There are entire worlds—entire existences—suspended within there, floating up to gazes which have been detached long enough—or ran down, heaving and glassy eyed, caned and fatigued—to pick up on such things, looming forms ascending like the prophetic pyramid out of the cuttlefish-ink abyssal  underbelly of an 8-ball, rising and falling and materializing out of the blood brume; there are entire continents, cream continents adrift in an angry sea of cadmium, a granular expanse—as if someone chunked up a block of anatomist's arterial wax, dumped it into a pneumatic cannon, and proceeded to broadside raw canvas—ripe for pareidolia. Their borders are fringed, cloudy, a particulate demarcation of crimson gnats, and that fuzz is really what the fuss is all about, an adroit—if blatant, once one sees it—analogue to the fungible nature of perception, memory, and self; there are images contained within the blood brumes, although it is only by the grace of Angel Otero's exposition that we are privy to this, as they have been translated, riven, reconstituted, and then pressed—like a witch!—into their current, beautifully abused form; these were photographs once, the ultimate form of mimesis, until a triturator has placed his hands upon them, riven them, splayed them…and look at the bloody, powdery mess made of ipseity now!  – B. David Zarley, Chicago Contributor


Angel Otero | I am the place I come back to, 2015, silicone and cadmium pigment on canvas, 96 x 120 x 2 inches. Photo courtesy of Kavi Gupta.

Listed under: Review

April 08, 2015, 2:56pm

NAP Midwest Edition Exhibition at the Elmhurst Art Museum

For more than twenty years, the critically acclaimed publication, New American Paintings, has featured the work of more than 3000 painters from throughout the United States, many of whom have gone on to receive international recognition. A lavishly-illustrated exhibition-in-print, each issue of New American Paintings results from a highly selective juried competition and aims to share the work of deserving artists to a wider audience. Selected by Elmhurst Art Museum Chief Curator Staci Boris from more than 400 submissions, the 2014 Midwest Edition features forty of the most promising artists from Illinois, Wisconsin, Michigan, Minnesota, Indiana, Missouri, Ohio and Iowa working within the context of contemporary painting. For the first time in its history, the New American Paintings publication will jump from the page to the museum as EAM presents the exhibition New American Paintings: Midwest Edition.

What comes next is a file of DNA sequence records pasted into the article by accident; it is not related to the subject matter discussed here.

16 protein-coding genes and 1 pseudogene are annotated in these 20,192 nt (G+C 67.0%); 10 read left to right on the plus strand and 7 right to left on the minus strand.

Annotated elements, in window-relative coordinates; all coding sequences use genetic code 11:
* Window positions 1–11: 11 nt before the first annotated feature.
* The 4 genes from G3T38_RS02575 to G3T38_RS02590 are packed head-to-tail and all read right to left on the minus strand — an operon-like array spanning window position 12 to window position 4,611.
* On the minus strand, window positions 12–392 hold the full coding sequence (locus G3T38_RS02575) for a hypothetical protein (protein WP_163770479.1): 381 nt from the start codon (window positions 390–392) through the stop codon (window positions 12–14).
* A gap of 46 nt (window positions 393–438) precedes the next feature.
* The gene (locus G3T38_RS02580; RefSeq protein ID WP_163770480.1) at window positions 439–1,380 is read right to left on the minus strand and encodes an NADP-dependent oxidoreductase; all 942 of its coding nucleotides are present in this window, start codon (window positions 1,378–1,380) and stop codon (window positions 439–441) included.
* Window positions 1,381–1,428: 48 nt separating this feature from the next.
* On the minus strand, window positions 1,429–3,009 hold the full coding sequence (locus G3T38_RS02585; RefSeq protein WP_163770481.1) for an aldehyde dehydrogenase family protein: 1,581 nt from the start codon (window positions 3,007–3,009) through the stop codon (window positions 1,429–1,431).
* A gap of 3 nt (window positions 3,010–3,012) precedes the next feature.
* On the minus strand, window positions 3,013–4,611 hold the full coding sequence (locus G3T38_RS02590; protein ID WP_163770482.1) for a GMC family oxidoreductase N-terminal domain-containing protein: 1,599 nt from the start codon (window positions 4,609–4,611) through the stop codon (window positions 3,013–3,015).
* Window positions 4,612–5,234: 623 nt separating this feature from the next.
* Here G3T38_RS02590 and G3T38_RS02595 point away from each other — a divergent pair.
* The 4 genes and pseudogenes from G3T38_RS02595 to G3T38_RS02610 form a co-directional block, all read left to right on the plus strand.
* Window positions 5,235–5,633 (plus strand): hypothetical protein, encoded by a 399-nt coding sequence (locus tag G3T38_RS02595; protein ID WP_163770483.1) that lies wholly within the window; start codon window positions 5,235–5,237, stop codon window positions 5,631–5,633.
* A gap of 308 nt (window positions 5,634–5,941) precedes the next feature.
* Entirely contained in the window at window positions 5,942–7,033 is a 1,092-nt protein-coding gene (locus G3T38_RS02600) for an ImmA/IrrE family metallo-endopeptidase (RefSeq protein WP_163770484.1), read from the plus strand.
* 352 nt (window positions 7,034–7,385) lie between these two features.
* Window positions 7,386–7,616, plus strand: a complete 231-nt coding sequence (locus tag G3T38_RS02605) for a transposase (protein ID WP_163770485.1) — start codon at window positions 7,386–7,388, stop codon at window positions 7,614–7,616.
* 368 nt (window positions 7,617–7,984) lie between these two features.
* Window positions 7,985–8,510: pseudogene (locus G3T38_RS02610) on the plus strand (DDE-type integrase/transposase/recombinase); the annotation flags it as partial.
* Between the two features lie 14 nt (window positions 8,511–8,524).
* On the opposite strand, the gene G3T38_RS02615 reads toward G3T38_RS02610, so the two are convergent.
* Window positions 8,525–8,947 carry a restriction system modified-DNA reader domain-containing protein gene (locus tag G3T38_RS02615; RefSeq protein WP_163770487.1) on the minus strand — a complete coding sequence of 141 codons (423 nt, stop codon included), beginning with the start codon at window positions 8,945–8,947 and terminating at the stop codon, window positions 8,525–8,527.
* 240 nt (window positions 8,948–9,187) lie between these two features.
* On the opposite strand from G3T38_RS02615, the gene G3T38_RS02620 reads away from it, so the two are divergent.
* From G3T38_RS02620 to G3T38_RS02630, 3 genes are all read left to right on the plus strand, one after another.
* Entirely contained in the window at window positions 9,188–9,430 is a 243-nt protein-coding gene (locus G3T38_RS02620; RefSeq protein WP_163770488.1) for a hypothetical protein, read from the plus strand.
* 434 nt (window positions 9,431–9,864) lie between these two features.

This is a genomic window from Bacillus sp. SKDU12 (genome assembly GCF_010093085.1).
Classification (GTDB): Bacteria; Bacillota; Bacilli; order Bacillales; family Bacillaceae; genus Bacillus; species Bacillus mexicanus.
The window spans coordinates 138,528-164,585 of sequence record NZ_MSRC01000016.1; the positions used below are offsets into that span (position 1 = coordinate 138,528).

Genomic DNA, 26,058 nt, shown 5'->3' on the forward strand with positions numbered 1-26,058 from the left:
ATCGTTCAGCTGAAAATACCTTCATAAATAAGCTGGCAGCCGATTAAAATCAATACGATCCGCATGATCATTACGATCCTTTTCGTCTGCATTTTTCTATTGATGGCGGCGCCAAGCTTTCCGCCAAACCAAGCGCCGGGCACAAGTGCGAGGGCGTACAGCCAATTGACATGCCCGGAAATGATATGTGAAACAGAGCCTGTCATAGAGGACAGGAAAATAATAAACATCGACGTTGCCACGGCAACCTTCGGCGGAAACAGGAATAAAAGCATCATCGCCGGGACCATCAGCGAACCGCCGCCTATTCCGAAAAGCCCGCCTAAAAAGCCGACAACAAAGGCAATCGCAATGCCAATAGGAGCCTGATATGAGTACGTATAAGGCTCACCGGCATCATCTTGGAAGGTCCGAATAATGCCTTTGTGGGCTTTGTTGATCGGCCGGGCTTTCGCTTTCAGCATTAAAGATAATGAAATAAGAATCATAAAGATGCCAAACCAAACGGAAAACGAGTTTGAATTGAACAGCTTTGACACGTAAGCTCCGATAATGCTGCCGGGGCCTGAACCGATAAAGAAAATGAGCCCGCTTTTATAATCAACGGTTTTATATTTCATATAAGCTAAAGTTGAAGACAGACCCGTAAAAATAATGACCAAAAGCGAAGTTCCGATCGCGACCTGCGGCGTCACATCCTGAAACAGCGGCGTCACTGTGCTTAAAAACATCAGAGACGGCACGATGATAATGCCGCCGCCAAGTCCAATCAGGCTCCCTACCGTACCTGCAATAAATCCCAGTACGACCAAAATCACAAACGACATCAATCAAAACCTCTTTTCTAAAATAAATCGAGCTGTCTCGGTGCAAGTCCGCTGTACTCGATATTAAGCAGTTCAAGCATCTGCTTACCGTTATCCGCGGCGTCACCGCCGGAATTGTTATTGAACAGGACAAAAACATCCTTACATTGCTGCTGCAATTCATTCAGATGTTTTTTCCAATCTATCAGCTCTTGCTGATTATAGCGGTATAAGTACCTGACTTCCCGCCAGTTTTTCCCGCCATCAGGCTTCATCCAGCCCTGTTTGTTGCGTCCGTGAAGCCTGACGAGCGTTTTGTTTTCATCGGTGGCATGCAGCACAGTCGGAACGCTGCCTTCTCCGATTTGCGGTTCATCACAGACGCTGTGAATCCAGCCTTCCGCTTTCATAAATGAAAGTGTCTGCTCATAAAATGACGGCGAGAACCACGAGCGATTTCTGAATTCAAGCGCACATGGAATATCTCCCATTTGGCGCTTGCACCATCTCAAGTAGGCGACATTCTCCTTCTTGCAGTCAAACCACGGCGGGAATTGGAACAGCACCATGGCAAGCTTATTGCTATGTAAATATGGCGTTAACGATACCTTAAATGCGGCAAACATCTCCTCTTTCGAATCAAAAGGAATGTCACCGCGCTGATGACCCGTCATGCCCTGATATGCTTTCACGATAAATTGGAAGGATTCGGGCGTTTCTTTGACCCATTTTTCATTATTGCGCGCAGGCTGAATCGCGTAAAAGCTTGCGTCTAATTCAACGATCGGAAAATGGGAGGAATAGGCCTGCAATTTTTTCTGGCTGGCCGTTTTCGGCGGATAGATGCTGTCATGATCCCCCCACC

Exhibition Dates:
May 17 - August 23, 2015

Click here to see the complete list of exhibiting artists.


Allison Reiums | Circle Drip, 2014. Oil and Gold Leaf on Linen.

Listed under: NAP News

April 06, 2015, 10:13am

John Sabraw: Pulchritude from Pollution

There's these streams, these, like … death streams, running all along the hollers and open wounds and scars and deep, dark hills of southeastern Ohio, like in Athens county or Crooksville, Sunday Creek country, these fucking chameleon streams, born crystal virgin pure—a hideous faux-virginity! pure fatality, no other kind of purity suspended in there!—and eventually, running along like Leiningen's ants or pyroclastic flows or Kali, in that dread, beautiful motion, which sweeps life away, they eventually begin blooming into this fabulous reddish-orange, the color of rafflesia petals, and running along with nothing but gravity and iron and sulfuric acid in it, no aquatic life at all. This ichor flows all along the hills, perfectly beautiful and perfectly deadly, a conflation of the earth and the vicious byproducts we left when we entered the earth, gross seeping wounds we didn't bother to cauterize or seal properly when they stopped sustaining us, when the black precious coal could no longer be found, when blood from a stone no longer made economic sense, and after we left the earth cut open, vivisected and scooped out, it sat still and decided to slowly poison us, poison the fish and crawdads and deer, in vengeful retribution. – B. David Zarley, Chicago Contributor


John Sabraw | Arco, 2015, oil on canvas, 96 x 62 inches, Photos courtesy of Thomas McCormick Gallery

Listed under: Review

March 30, 2015, 9:01am

Play, Shuffle, Repeat: Annelie McKenzie at CB1

Painting, perhaps more than any other medium, has existed as a site for reconciling the systemic biases of art history, of which a large percentage are encapsulated in painting's own history. Painting has historically referenced previous imagery – subjects of the Renaissance were aesthetic updates to earlier depictions of the myths of the Bible and ancient Greco-Roman cultures found in past sculpture, frescoes, mosaics, manuscripts, textiles, etc. Subsequent derivative idioms, such as the master's copy and homage, have lineages stretching back long before anything could have even been labeled pre-modern. Neoclassicism was an agenda-based, aesthetic do-over by definition; Modernism's brief, valiant attempt at creating a future caught its breath in the late 20th century and painting began, again, to eloquently engage in a conversation with itself about itself. Although in contemporary art this is not unique to any one medium, there is enough cultural resonance specific to painting that it justifies the reflexive nature of artists continuing to investigate its unique position in history. – Jason Ramos, Los Angeles Contributor


Annelie McKenzie, The Enthusiast. Exhibition installation images courtesy of CB1 Gallery, Los Angeles.

Listed under: Review

Pages